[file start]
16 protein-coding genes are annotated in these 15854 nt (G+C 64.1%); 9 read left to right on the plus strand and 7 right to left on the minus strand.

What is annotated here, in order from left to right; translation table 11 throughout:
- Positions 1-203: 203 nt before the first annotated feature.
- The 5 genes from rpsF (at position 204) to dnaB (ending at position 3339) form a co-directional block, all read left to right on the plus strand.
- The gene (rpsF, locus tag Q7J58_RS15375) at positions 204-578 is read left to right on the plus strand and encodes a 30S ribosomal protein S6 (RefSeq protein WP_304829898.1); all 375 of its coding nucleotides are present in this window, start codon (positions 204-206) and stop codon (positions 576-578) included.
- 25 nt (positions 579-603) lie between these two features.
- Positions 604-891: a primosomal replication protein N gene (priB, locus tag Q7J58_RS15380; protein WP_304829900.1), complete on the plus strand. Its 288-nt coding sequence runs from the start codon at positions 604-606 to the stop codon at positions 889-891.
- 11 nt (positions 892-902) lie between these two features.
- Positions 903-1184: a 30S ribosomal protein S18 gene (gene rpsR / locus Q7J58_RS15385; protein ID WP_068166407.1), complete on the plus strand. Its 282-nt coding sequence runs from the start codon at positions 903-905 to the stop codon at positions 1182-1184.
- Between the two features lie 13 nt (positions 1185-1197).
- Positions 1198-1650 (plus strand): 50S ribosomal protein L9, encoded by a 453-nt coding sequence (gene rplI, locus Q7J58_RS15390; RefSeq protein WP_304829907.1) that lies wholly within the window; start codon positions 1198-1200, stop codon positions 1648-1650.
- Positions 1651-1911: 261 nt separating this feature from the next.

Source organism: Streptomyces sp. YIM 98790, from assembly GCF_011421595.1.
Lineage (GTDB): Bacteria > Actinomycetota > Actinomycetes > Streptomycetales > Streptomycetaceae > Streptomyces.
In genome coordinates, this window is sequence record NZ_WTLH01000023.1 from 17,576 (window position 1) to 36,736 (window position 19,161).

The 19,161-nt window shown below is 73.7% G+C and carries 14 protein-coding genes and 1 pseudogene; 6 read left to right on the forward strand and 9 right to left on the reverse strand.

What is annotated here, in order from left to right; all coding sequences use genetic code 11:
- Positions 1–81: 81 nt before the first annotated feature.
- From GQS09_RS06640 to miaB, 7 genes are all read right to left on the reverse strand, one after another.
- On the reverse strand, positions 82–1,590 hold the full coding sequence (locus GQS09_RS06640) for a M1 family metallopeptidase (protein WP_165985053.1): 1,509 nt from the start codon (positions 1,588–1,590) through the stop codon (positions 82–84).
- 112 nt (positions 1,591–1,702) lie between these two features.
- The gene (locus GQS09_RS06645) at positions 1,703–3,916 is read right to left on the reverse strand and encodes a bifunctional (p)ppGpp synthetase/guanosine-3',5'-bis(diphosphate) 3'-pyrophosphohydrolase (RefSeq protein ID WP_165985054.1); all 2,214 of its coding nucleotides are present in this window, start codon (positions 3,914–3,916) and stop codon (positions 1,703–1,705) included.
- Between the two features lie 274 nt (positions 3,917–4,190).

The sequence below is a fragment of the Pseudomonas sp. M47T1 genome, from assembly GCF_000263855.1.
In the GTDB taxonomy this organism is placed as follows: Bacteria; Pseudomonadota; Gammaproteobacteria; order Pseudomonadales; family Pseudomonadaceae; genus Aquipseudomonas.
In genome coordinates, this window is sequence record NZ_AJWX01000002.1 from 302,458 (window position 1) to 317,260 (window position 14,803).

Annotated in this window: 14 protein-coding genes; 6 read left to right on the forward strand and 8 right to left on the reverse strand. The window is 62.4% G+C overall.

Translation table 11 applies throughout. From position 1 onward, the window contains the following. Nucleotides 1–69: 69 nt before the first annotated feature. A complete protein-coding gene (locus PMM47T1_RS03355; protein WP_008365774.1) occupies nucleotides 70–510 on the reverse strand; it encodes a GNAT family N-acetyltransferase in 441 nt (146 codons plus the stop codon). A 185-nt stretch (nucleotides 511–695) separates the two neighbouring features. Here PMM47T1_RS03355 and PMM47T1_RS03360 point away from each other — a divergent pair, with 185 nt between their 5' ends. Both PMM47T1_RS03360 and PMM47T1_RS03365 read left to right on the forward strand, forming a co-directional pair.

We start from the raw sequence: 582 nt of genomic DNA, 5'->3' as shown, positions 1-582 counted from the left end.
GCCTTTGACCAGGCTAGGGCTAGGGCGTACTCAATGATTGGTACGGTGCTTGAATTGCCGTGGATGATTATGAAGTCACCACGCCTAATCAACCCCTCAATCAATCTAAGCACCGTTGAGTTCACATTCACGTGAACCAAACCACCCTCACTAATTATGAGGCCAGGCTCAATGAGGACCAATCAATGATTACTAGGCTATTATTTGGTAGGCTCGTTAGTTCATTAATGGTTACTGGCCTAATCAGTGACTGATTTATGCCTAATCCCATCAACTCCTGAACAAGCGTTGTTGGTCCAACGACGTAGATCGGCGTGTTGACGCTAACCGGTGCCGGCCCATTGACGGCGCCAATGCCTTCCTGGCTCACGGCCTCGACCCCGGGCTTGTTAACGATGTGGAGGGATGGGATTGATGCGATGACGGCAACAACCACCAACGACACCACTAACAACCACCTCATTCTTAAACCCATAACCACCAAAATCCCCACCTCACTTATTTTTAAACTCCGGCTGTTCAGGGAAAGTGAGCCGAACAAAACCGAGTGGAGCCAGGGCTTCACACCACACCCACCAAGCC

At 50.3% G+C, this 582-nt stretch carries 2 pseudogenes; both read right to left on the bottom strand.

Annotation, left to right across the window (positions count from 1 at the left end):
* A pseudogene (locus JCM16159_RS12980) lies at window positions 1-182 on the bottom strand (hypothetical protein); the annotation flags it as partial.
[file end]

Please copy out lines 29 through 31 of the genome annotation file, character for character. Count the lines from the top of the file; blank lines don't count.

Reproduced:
We start from the raw sequence: 582 nt of genomic DNA, 5'->3' as shown, positions 1-582 counted from the left end.
GCCTTTGACCAGGCTAGGGCTAGGGCGTACTCAATGATTGGTACGGTGCTTGAATTGCCGTGGATGATTATGAAGTCACCACGCCTAATCAACCCCTCAATCAATCTAAGCACCGTTGAGTTCACATTCACGTGAACCAAACCACCCTCACTAATTATGAGGCCAGGCTCAATGAGGACCAATCAATGATTACTAGGCTATTATTTGGTAGGCTCGTTAGTTCATTAATGGTTACTGGCCTAATCAGTGACTGATTTATGCCTAATCCCATCAACTCCTGAACAAGCGTTGTTGGTCCAACGACGTAGATCGGCGTGTTGACGCTAACCGGTGCCGGCCCATTGACGGCGCCAATGCCTTCCTGGCTCACGGCCTCGACCCCGGGCTTGTTAACGATGTGGAGGGATGGGATTGATGCGATGACGGCAACAACCACCAACGACACCACTAACAACCACCTCATTCTTAAACCCATAACCACCAAAATCCCCACCTCACTTATTTTTAAACTCCGGCTGTTCAGGGAAAGTGAGCCGAACAAAACCGAGTGGAGCCAGGGCTTCACACCACACCCACCAAGCC

At 50.3% G+C, this 582-nt stretch carries 2 pseudogenes; both read right to left on the bottom strand.